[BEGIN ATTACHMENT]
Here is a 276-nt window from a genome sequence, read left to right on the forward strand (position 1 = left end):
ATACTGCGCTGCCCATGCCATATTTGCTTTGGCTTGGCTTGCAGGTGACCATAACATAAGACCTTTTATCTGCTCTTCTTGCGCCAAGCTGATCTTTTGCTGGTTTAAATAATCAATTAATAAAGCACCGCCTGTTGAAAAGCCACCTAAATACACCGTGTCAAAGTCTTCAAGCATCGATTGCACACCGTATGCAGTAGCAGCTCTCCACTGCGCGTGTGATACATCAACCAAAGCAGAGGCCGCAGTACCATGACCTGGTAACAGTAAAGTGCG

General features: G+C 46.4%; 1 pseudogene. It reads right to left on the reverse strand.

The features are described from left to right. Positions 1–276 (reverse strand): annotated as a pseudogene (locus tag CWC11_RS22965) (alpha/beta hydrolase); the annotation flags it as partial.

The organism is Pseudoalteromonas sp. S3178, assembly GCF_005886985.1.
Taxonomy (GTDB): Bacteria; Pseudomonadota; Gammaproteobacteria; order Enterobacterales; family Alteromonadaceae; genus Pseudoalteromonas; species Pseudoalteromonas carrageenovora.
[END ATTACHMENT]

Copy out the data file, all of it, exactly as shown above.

Here is a 276-nt window from a genome sequence, read left to right on the forward strand (position 1 = left end):
ATACTGCGCTGCCCATGCCATATTTGCTTTGGCTTGGCTTGCAGGTGACCATAACATAAGACCTTTTATCTGCTCTTCTTGCGCCAAGCTGATCTTTTGCTGGTTTAAATAATCAATTAATAAAGCACCGCCTGTTGAAAAGCCACCTAAATACACCGTGTCAAAGTCTTCAAGCATCGATTGCACACCGTATGCAGTAGCAGCTCTCCACTGCGCGTGTGATACATCAACCAAAGCAGAGGCCGCAGTACCATGACCTGGTAACAGTAAAGTGCG

General features: G+C 46.4%; 1 pseudogene. It reads right to left on the reverse strand.

The features are described from left to right. Positions 1–276 (reverse strand): annotated as a pseudogene (locus tag CWC11_RS22965) (alpha/beta hydrolase); the annotation flags it as partial.

The organism is Pseudoalteromonas sp. S3178, assembly GCF_005886985.1.
Taxonomy (GTDB): Bacteria; Pseudomonadota; Gammaproteobacteria; order Enterobacterales; family Alteromonadaceae; genus Pseudoalteromonas; species Pseudoalteromonas carrageenovora.